Situation surrounding Srettha’s election on Tuesday was historic, remarkable but also questionable

The election of Mr Srettha followed a decisive move in July by the Pheu Thai Party to end its relationship with the election-winning Move Forward Party and renege on election promises made before the May 14th poll, specifically not to enter into coalition with parties associated with the former military junta.

The key to Mr Srettha’s election last Tuesday was the support of the Palang Pracharat Party led by General Prawit Wongsuwan and the United Thai Nation (Ruam Thai Sang Chart) Party associated with the outgoing Prime Minister and coup d’état leader in 2014, General Prayut Chan ocha. 

This has already resulted in the resignation of former Red Shirt leader and cabinet minister Nattawut Saikuar from the party and it is rumoured that further resignations, at the highest level, including leader Dr Cholnan Srikaew, will follow.

Former Redshirt leader Jatuporn believes a price will have to be paid for the political manoeuvres leading to Srettha’s appointment as Prime Minister

In the aftermath of Mr Srettha’s election on Tuesday, the former leader of the Redshirt movement or the United Front for Democracy against Dictatorship (UDD), Mr Jatuporn Prompan, described the creation of this new government as one which has occurred under strange conditions, including the return on the same day that Mr Srettha was elected, of Mr Thaksin Shinawatra from exile after fifteen years. 

Thaksin helicoptered to Police Hospital at 3am after feeling ill says Department of Corrections

Mr Jatuporn said that this was a government that had been created by power groups in Thailand.

He predicted that although the new government promises stability going forward, there will be a price to pay for what has happened.

Jatuporn was appearing on the TV channel of the popular Thai newspaper Thai Rath. 

He described the events of Tuesday as momentous for Thailand and pointed out that the election of Mr Srettha appeared to return power to the Pheu Thai Party at the hands of those who launched the 2014 coup, a political manoeuvre that led to this new government.

Political moves appeared to dismiss public opinion as expressed in the May 14th General Election but such outcomes are common in European democracies

He said that the last month or so had seen the dismissal of the public by those at the helm.

The ordinary citizen was left to watch political developments carried out by the political parties, the House of Representatives and the unelected Senate, which contradicted the will of the people as expressed in the May 14th General Election.

For balance, it should be noted that this sort of outcome is not uncommon in Western and particularly European democracies in the wake of General Elections where no political party wins a landslide.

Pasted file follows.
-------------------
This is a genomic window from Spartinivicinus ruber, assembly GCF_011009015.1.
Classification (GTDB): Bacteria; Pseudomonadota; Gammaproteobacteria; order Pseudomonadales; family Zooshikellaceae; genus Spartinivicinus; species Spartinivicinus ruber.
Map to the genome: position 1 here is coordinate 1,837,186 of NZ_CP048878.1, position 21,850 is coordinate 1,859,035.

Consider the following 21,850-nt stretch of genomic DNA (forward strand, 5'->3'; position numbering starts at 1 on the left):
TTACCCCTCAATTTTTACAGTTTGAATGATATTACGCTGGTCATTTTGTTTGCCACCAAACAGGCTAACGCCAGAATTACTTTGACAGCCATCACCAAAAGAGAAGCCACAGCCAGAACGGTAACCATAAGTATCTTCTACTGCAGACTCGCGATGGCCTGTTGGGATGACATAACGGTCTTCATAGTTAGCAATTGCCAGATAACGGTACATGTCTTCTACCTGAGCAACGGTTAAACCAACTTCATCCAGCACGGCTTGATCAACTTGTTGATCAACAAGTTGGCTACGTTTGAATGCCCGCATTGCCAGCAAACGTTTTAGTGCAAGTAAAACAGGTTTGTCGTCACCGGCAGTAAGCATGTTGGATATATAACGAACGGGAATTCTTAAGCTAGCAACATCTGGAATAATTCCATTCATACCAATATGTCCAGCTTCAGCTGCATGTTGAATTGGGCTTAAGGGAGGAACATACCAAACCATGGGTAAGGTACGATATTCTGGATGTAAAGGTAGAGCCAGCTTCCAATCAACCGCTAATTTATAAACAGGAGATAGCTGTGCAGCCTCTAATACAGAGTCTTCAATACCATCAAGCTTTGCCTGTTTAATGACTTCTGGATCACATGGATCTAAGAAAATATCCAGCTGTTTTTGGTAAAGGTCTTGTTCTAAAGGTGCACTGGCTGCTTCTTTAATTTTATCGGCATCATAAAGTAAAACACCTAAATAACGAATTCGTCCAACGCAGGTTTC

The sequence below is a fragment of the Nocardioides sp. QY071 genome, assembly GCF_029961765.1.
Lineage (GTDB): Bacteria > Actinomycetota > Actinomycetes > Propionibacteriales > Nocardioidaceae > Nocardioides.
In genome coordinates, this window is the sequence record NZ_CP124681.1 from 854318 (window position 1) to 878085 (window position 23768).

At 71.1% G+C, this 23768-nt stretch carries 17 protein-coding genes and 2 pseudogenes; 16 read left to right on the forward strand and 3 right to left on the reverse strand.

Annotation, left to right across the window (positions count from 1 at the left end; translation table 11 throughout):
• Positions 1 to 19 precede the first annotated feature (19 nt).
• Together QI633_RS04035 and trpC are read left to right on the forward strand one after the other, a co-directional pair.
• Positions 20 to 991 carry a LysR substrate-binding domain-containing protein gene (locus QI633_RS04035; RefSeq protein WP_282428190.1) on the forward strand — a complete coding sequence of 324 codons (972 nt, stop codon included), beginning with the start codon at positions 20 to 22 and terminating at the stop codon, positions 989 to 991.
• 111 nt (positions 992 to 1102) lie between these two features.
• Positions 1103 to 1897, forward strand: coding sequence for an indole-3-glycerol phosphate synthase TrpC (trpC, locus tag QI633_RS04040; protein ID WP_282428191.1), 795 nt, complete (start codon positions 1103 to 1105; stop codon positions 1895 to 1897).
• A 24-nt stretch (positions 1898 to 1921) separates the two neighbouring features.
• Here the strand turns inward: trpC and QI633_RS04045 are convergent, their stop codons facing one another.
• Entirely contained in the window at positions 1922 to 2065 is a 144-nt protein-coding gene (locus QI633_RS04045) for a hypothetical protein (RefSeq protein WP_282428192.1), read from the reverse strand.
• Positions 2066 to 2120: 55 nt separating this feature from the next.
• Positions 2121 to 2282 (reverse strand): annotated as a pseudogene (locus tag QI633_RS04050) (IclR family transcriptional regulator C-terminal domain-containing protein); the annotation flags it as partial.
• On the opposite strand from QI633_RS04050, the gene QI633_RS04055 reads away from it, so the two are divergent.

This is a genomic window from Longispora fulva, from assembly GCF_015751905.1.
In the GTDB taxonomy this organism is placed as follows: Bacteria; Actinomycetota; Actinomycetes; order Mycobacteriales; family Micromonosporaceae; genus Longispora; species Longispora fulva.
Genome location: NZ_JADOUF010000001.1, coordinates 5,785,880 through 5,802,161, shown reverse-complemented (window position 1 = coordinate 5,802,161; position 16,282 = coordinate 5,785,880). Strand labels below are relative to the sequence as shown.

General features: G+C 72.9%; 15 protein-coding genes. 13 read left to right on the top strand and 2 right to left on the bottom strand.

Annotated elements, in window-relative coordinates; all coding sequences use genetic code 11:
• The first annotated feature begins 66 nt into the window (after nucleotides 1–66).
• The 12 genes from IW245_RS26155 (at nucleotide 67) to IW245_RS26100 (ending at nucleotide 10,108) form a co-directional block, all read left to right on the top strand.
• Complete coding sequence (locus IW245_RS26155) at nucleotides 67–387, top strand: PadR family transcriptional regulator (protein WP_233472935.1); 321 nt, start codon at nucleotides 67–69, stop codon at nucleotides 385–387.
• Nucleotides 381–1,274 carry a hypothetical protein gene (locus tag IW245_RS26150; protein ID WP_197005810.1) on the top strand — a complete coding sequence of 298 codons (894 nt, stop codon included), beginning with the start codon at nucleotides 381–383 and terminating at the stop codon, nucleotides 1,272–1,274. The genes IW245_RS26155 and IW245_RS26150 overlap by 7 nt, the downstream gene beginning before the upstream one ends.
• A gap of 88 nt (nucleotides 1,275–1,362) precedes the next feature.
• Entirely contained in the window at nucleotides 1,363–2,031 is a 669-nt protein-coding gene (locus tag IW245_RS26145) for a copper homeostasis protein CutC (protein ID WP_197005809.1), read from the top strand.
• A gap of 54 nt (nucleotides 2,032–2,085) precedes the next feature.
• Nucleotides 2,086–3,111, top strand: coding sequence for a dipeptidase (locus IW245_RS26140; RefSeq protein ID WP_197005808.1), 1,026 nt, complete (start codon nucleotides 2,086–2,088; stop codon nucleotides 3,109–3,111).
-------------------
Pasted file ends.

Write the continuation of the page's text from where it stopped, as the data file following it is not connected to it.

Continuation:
Mr Jatuporn’s comments were confirmed last weekend by an opinion poll conducted by the National Institute of Development Administration (NIDA), which showed that the majority of the Thai public already opposed this new Pheu Thai government.

Nonetheless, most analysts believe that the accommodation that has been reached will be welcomed in the short term because it promises political stability with confidence in the capability of Pheu Thai to be able to handle the country’s economic challenges.

Supporters of Prawit praise the 78-year-old’s efforts to bring about a government of reconciliation

Concluding his TV address on Wednesday, Mr Jatuporn suggested that General Prawit, the kingdom’s wily security minister, appeared to be very silent in recent days.

He had been tipped to take on the role of Prime Minister in an expected rolling political move if Mr Srettha’s nomination had been defeated by parliament.

Voting for next PM to go ahead with growing turmoil likely to end with General Prawit as PM
Chuwit says General Prawit Wongsuwan will be Thailand’s Prime Minister at the end of August

However, this analysis may be way off.

Sources close to Deputy Prime Minister Prawit suggest that the idea of creating a government of national reconciliation was the former army chief and political veteran’s objective all along.

The same sources point to General Prawit’s key role before the May 14th General Election in ensuring that the election was conducted using a two-ballot system which significantly favoured the Pheu Thai Party. 

General Prawit manoeuvres himself politically into a kingmaker position after the next General Election

However, those who planned the reconciliation process underestimated the desire among the public for reform and the surprising success of the more progressive Move Forward Party, which now constitutes Thailand’s opposition and awaits its chance at the next election.

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Further reading:

Srettha Royally endorsed after being elected as Prime Minister and now moves to form a cabinet

Thaksin helicoptered to Police Hospital at 3am after feeling ill says Department of Corrections

Police concerned for Thaksin’s safety on Tuesday after he lands at Don Mueang and is arrested

Move Forward Party’s good election result leaves uncertainty as to who will form the government